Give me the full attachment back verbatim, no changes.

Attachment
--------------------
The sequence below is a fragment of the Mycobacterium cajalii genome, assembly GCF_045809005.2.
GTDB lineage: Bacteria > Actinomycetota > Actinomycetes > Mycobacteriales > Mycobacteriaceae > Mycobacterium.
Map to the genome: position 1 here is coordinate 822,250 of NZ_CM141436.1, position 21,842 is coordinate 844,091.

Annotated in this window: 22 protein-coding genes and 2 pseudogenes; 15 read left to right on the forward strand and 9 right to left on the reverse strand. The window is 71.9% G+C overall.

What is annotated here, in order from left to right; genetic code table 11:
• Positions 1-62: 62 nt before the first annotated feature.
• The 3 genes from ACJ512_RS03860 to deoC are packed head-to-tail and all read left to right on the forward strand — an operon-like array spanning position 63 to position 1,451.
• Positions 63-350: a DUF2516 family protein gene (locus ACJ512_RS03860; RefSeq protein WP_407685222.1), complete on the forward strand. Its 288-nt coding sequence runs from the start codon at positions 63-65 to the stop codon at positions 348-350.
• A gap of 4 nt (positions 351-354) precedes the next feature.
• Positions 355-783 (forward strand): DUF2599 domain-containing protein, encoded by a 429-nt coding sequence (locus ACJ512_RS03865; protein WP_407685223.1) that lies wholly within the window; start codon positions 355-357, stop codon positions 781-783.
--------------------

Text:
The sequence below is a fragment of the Mycobacterium cajalii genome, assembly GCF_045809005.2.
GTDB lineage: Bacteria > Actinomycetota > Actinomycetes > Mycobacteriales > Mycobacteriaceae > Mycobacterium.
Map to the genome: position 1 here is coordinate 822,250 of NZ_CM141436.1, position 21,842 is coordinate 844,091.

Annotated in this window: 22 protein-coding genes and 2 pseudogenes; 15 read left to right on the forward strand and 9 right to left on the reverse strand. The window is 71.9% G+C overall.

What is annotated here, in order from left to right; genetic code table 11:
• Positions 1-62: 62 nt before the first annotated feature.
• The 3 genes from ACJ512_RS03860 to deoC are packed head-to-tail and all read left to right on the forward strand — an operon-like array spanning position 63 to position 1,451.
• Positions 63-350: a DUF2516 family protein gene (locus ACJ512_RS03860; RefSeq protein WP_407685222.1), complete on the forward strand. Its 288-nt coding sequence runs from the start codon at positions 63-65 to the stop codon at positions 348-350.
• A gap of 4 nt (positions 351-354) precedes the next feature.
• Positions 355-783 (forward strand): DUF2599 domain-containing protein, encoded by a 429-nt coding sequence (locus ACJ512_RS03865; protein WP_407685223.1) that lies wholly within the window; start codon positions 355-357, stop codon positions 781-783.